My favorite part of American History to research is whatever I’m working on at the moment! I always have projects percolating in my mind, but the moment I go back to another project I’m immediately interested in that topic again. I wrote another book with The History Press last year called New Haven in World War I, and I was just reading a newsletter today from the World War One Centennial Commission, which made me think “Wow, WWI is the most fascinating moment in time for both Americans and Europeans!” I’m interested in almost all of it, as long as it meshes history, artwork, and culture in some way; I don’t get excited about 300-page history books with no pictures!

That being said, in your academic career thus far, what’s been your favorite research project to work on? All of them?

It’s been all of them. I think of them as equally important, and serving as developmental touchstones or steps in my growth. I hope as a writer, as a researcher, that each project makes me a little bit better and more skilled.

It’s mentioned online that you were a Fulbright scholar. Can you speak a little about your experience? Do you feel it’s helped your career and research today?

The Fulbright was just an amazing, eye-opening experience. In a similar vein to wanting to experience place, or a different place and people, I went to a country called Swaziland. It’s a small South African country surrounded by the countries of South Africa and Mozambique. I had always wanted to go to the African continent, and was able to go and work in a museum to try to help them do things. The Fulbright Commission doesn’t really do museum-based Fulbrights, so I’m grateful for the unique opportunity I was given.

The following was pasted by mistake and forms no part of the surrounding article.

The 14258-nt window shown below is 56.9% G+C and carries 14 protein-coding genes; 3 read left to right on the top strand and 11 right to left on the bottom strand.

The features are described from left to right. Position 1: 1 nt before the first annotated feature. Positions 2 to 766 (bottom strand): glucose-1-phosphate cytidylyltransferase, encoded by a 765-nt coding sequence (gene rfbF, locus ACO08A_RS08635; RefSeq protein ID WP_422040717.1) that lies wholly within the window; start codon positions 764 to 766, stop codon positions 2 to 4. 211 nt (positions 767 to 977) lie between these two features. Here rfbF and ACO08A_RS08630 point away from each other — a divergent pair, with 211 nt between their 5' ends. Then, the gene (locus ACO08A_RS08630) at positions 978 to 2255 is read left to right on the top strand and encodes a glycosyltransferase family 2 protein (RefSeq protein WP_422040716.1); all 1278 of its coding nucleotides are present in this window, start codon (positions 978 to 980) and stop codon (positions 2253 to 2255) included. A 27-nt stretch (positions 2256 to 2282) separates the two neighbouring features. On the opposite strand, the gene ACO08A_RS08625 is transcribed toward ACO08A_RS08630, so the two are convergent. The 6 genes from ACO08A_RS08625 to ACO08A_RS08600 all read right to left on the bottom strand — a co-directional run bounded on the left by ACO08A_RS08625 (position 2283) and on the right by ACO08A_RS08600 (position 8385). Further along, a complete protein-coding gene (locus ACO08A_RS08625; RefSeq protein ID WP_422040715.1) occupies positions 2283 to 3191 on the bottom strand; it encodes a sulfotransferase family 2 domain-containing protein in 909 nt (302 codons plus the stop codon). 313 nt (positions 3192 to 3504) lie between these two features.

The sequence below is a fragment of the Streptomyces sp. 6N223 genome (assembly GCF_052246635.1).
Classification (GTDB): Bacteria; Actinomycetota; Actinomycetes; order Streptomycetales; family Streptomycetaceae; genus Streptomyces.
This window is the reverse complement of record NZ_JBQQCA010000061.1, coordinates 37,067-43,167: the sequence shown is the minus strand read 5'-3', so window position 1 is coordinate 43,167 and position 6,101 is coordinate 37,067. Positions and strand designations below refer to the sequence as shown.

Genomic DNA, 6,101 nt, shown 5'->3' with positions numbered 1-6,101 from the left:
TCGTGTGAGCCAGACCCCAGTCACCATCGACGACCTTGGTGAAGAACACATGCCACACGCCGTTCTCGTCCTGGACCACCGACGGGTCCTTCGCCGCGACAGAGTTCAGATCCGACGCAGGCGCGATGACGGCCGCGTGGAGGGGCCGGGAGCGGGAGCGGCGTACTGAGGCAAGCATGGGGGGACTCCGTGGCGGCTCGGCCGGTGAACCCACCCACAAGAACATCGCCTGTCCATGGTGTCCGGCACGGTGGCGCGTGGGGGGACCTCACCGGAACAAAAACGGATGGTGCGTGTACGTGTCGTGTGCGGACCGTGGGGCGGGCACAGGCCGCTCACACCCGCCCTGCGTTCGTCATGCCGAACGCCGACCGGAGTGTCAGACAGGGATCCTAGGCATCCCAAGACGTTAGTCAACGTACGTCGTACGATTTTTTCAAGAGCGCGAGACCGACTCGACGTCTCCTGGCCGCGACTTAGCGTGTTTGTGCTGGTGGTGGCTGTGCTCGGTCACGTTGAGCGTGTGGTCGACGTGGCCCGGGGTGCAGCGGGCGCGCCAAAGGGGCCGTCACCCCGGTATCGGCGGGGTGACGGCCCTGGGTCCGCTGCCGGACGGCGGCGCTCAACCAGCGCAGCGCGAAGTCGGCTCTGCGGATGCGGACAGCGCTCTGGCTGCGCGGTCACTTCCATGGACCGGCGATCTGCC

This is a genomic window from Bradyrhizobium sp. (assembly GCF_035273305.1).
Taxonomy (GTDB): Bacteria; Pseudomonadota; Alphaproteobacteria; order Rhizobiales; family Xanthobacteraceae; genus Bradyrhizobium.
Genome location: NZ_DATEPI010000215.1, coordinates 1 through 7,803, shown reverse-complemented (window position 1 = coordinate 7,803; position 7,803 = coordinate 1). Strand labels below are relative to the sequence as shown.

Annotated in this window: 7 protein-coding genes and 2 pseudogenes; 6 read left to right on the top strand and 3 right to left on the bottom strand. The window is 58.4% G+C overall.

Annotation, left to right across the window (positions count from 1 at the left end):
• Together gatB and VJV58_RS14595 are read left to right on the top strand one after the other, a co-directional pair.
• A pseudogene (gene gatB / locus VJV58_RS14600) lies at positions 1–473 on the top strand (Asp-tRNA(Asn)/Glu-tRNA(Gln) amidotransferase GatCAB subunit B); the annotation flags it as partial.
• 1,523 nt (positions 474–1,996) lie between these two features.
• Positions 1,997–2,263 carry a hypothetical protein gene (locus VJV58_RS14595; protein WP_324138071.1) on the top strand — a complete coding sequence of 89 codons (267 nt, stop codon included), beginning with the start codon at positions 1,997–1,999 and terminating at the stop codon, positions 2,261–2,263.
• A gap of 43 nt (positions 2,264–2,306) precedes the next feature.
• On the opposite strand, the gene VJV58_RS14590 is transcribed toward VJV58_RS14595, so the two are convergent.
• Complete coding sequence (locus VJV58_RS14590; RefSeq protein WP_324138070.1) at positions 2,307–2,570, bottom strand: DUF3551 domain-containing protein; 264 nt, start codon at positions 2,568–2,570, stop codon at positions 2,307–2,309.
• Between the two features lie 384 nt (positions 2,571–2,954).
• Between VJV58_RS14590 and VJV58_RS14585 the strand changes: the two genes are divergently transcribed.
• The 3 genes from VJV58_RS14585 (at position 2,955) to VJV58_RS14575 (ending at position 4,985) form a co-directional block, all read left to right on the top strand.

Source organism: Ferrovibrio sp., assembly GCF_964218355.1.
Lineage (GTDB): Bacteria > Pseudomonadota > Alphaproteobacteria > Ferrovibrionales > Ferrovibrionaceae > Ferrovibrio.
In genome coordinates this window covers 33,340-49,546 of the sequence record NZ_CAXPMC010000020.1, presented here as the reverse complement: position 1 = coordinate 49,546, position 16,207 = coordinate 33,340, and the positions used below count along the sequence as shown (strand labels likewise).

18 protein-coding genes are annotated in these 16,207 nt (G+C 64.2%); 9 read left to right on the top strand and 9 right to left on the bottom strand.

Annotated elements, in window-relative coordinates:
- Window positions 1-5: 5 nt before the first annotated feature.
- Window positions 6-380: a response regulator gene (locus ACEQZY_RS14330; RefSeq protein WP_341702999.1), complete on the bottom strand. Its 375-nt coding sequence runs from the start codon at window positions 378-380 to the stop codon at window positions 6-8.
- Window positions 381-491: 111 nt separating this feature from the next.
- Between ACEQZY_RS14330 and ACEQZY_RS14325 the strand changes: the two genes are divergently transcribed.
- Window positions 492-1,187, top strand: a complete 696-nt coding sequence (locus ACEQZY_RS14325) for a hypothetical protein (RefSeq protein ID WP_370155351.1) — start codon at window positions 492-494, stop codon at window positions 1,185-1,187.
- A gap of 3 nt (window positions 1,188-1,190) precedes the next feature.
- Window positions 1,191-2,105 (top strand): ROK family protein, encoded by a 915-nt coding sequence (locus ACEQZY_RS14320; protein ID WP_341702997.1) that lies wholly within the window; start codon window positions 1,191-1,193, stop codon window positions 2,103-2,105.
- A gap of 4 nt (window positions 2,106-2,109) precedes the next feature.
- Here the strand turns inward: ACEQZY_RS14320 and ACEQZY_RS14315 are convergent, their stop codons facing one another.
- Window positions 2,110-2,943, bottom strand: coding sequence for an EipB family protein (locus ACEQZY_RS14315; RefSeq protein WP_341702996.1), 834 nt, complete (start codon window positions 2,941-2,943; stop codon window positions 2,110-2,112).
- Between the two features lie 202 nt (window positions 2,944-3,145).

I think that writing A Guide to Thomas Jefferson’s Virginia, like an internship, or a Fulbright, that Americans need to have open eyes and try to experience as much as they can. Mark Twain has a famous quote saying, “travel is fatal to prejudice.” Travel helps to make us better humanitarians, and equally appreciative of the things that we have, the people that we are, and hopefully better people for the future.

Laura is the author of three books for Arcadia Publishing & The History Press. Check them out below!